But the word used in Hebrews 4, Leonard noted, was making reference to a very specific sword, the two-edged sword wielded by Roman soldiers. It was a weapon of annihilation. In warfare during Roman times people lived in walled cities. When the Roman army would break through the wall, those very walls of protection would become walls of entrapment as the sword wielding Romans brutally slaughtered men, women and children.

Paul here compares God's word to a living sword that penetrates the deepest parts of the heart.

Leonard pointed out that whereas the Word is a sword, it is not the manner in which Christians are to manifest their faith. Our stance is very different from the ruthless brutality exhibited by Roman legions. It is the Holy Spirit's role to convict of sin. Paul's instructions for us are better illustrated in his second letter to Timothy, verses 20-26.

20In a large house there are articles not only of gold and silver, but also of wood and clay; some are for noble purposes and some for ignoble. 21If a man cleanses himself from the latter, he will be an instrument for noble purposes, made holy, useful to the Master and prepared to do any good work.

22Flee the evil desires of youth, and pursue righteousness, faith, love and peace, along with those who call on the Lord out of a pure heart. 23Don't have anything to do with foolish and stupid arguments, because you know they produce quarrels. 24And the Lord's servant must not quarrel; instead, he must be kind to everyone, able to teach, not resentful. 25Those who oppose him he must gently instruct, in the hope that God will grant them repentance leading them to a knowledge of the truth, 26and that they will come to their senses and escape from the trap of the devil, who has taken them captive to do his will.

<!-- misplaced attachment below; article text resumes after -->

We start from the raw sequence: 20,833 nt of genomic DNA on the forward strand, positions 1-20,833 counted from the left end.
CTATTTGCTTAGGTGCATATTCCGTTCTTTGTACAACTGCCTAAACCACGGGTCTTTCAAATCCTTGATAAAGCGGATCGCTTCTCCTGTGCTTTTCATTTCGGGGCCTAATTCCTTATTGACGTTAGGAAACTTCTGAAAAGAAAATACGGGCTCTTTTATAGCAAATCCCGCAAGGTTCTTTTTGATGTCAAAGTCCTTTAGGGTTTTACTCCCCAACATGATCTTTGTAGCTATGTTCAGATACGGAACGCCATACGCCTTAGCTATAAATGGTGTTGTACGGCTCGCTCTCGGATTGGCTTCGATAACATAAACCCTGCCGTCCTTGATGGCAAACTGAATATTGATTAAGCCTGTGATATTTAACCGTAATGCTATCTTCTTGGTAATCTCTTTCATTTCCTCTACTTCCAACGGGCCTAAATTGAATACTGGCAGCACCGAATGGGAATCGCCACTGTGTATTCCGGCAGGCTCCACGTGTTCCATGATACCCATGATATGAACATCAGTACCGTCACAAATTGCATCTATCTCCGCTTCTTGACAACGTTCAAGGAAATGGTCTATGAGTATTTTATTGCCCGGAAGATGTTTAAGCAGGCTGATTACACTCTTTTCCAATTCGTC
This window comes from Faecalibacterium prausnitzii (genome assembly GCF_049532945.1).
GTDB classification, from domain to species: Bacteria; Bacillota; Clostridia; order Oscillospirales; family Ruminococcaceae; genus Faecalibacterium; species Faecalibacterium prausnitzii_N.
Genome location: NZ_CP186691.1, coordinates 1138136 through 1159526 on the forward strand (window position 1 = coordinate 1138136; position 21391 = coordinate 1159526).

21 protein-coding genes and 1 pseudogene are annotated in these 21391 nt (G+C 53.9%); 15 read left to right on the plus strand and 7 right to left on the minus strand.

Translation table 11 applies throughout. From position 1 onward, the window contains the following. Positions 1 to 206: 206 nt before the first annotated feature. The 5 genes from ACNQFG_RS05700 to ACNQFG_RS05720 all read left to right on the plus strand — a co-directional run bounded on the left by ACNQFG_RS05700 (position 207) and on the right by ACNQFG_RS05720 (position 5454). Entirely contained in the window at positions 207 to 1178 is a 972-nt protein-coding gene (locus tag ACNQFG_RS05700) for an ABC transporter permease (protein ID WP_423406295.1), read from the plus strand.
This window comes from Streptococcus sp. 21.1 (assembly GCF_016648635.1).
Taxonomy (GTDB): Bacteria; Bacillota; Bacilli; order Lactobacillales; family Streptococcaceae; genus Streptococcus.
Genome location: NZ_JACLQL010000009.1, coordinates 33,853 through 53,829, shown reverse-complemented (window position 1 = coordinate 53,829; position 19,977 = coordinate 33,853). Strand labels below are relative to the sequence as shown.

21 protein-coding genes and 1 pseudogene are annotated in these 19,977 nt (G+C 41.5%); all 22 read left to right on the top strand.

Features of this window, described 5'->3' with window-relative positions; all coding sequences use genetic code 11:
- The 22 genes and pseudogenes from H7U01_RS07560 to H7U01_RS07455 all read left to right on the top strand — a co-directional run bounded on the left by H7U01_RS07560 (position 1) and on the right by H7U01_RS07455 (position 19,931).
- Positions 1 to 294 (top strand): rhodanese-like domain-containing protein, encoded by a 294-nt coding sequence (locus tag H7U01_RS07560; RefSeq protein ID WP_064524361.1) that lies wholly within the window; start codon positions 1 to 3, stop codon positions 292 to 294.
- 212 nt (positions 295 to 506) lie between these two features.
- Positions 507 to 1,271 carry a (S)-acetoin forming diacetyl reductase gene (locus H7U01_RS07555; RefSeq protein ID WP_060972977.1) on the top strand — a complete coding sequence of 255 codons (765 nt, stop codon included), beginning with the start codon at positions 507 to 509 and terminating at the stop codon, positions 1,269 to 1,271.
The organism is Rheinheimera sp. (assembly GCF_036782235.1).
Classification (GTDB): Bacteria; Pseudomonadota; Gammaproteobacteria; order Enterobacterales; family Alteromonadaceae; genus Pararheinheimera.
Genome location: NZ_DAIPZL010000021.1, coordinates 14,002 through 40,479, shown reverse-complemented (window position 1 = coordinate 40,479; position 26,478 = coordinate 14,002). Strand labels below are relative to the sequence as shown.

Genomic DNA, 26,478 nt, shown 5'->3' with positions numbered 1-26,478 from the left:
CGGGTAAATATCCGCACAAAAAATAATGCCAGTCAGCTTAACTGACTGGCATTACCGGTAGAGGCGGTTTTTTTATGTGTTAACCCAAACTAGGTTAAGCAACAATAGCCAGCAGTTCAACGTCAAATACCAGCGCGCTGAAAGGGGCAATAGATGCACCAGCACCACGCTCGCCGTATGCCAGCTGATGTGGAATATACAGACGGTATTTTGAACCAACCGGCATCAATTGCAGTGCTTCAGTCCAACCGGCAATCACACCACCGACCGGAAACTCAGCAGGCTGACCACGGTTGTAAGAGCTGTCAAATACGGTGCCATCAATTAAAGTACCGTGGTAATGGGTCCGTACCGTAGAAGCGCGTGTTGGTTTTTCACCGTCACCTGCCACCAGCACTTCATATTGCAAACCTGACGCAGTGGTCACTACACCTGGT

Leonard pointed out the the word "articles" in verse 20 has a deliberately indefinite meaning, something akin to saying our house has lots of "stuff" in it. Some of these articles are more useful than others. In a sense, we are to be like cups and bowls, containers of God's love. Paul instruction is that we be converted from useless to useful articles.

Salvation is not God's endgame. It is a first step. Transformation is the next.

In Biblical times homes were small and there weren't as many things, but there were "large houses" or "great houses" in which a whole assortment of things were present, including articles of gold and silver. We are not to be swords, but instruments... and God is waiting to transform us from ordinary to extraordinary articles of silver and gold. Leonard noted that silver and gold cannot be destroyed by fire.

Fill your life with noble deeds, he said, so that you do not have time for ignoble.

In the latter portion of this passage Leonard noted that we should not quarrel, that we should instead be kind to everyone, not just fellow Christians or people who smell and look like you. Instruct with gentleness, Paul said. The Holy Spirit will wield the two-edged sword.

Sunday, August 9, 2009

Lessons in the Desert

After his traditional welcome, Pastor Brad told us about an incident with his Farmall tractor which some men from the church helped him get started yesterday. To make a long story short, he managed to get the tractor stuck in the muck at the edge of the lake, requiring a but of expense to get it pulled out. He said his new name was Quicksand Shannon.

The story got laughs, as did the typo in the bulletin regarding the title of the sermon. Although there are probably a some worthy life lessons from a message on Lessons in the Dessert, today's message would be about Israel's departure from Egypt and the lessons they learned in the desert.

A time of worship, the offering and prayer time flew past. The reading of the NT passage today was from Ephesians 4:25-5:2. Then Brad took his place at the front to deliver a message both sobering and sensitive.

Lessons In The Desert

What should have taken two and a half weeks took forty years. This must have been frustrating for the Israelites. Certainly we get frustrated because it seems like God never seems to be in a hurry. Israel was on a journey from the place of slavery to the land of milk and honey. But for the moment they were stuck in a desert, a dry and arid place.